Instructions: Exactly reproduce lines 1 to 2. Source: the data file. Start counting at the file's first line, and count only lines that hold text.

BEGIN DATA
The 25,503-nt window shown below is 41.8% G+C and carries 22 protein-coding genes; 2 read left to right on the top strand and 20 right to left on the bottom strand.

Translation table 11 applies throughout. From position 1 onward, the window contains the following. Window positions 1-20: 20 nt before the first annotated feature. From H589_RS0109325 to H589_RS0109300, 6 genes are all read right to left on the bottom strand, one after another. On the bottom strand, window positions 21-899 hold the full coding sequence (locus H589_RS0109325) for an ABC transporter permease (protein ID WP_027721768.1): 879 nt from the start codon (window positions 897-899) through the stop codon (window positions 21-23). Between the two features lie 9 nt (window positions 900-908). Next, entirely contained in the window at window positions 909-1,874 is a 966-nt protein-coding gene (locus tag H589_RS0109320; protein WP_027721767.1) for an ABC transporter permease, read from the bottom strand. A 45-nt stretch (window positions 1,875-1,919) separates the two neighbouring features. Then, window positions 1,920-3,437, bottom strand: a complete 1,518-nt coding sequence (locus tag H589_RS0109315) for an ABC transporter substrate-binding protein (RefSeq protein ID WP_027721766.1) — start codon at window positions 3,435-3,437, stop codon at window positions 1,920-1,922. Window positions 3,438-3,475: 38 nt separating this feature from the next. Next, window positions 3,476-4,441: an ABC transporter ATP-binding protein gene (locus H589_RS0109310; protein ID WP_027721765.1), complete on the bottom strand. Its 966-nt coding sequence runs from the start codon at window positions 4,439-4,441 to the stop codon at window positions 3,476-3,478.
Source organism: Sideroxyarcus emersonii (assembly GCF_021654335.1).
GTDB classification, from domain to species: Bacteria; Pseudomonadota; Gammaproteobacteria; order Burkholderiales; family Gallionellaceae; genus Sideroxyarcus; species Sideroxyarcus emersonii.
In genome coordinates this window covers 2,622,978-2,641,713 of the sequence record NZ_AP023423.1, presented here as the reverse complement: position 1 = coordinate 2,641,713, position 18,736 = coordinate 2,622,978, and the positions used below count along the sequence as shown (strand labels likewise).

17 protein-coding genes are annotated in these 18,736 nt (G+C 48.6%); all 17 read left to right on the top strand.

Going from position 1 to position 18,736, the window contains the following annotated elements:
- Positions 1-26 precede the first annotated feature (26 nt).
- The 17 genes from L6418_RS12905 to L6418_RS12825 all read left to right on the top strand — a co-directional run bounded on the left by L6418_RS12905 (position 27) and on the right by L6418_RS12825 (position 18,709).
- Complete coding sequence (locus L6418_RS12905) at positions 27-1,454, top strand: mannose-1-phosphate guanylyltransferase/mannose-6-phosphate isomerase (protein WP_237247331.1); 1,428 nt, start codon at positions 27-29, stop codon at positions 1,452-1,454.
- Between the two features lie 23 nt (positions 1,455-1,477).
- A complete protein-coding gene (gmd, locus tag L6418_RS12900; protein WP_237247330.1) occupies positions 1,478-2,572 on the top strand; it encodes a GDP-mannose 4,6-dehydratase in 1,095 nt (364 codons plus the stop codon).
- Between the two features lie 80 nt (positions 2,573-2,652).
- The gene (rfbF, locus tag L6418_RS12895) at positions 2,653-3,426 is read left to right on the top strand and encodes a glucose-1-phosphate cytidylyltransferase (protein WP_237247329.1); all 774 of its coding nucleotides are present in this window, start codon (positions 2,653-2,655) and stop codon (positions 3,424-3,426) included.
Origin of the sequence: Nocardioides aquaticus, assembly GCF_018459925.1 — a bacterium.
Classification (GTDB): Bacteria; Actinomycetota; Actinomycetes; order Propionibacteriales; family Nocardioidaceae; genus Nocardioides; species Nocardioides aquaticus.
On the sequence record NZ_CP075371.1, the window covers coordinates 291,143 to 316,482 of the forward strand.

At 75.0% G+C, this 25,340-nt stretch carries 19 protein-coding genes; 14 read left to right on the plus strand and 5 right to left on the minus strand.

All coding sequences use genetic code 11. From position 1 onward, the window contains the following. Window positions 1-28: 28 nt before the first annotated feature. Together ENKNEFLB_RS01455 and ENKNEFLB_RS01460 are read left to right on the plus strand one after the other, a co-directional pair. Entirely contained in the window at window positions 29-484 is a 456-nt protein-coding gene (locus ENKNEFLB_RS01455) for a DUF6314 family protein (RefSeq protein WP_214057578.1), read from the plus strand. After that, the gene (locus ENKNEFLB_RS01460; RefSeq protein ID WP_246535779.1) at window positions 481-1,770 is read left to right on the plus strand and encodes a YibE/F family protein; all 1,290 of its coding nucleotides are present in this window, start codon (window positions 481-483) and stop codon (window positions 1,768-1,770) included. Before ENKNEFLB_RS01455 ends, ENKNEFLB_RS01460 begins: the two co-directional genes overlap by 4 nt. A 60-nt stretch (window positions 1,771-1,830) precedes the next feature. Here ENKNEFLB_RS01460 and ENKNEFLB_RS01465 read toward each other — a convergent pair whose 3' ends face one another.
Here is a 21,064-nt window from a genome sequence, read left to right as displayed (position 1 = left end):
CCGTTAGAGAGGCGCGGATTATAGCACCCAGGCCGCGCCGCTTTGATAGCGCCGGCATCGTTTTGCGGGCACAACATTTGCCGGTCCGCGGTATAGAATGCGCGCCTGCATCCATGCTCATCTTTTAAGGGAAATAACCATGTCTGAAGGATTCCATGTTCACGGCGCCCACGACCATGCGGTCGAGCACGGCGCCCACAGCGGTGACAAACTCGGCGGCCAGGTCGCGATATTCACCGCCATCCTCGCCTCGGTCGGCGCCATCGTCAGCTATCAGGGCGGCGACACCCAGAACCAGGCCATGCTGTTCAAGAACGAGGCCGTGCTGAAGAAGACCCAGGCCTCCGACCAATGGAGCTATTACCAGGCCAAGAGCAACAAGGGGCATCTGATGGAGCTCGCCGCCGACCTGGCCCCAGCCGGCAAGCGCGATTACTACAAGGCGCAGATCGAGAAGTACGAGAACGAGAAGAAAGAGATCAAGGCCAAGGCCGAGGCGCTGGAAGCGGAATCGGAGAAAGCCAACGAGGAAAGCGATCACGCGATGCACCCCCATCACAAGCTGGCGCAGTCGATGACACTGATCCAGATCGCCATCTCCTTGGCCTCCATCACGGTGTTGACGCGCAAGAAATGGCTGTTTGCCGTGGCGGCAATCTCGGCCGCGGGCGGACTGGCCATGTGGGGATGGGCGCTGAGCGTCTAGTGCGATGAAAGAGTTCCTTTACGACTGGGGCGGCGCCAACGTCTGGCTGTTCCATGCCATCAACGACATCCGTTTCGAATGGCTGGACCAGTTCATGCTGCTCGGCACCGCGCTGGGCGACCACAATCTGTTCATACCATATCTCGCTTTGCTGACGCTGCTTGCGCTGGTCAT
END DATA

The 25,503-nt window shown below is 41.8% G+C and carries 22 protein-coding genes; 2 read left to right on the top strand and 20 right to left on the bottom strand.

Translation table 11 applies throughout. From position 1 onward, the window contains the following. Window positions 1-20: 20 nt before the first annotated feature. From H589_RS0109325 to H589_RS0109300, 6 genes are all read right to left on the bottom strand, one after another. On the bottom strand, window positions 21-899 hold the full coding sequence (locus H589_RS0109325) for an ABC transporter permease (protein ID WP_027721768.1): 879 nt from the start codon (window positions 897-899) through the stop codon (window positions 21-23). Between the two features lie 9 nt (window positions 900-908). Next, entirely contained in the window at window positions 909-1,874 is a 966-nt protein-coding gene (locus tag H589_RS0109320; protein WP_027721767.1) for an ABC transporter permease, read from the bottom strand. A 45-nt stretch (window positions 1,875-1,919) separates the two neighbouring features. Then, window positions 1,920-3,437, bottom strand: a complete 1,518-nt coding sequence (locus tag H589_RS0109315) for an ABC transporter substrate-binding protein (RefSeq protein ID WP_027721766.1) — start codon at window positions 3,435-3,437, stop codon at window positions 1,920-1,922. Window positions 3,438-3,475: 38 nt separating this feature from the next. Next, window positions 3,476-4,441: an ABC transporter ATP-binding protein gene (locus H589_RS0109310; protein ID WP_027721765.1), complete on the bottom strand. Its 966-nt coding sequence runs from the start codon at window positions 4,439-4,441 to the stop codon at window positions 3,476-3,478.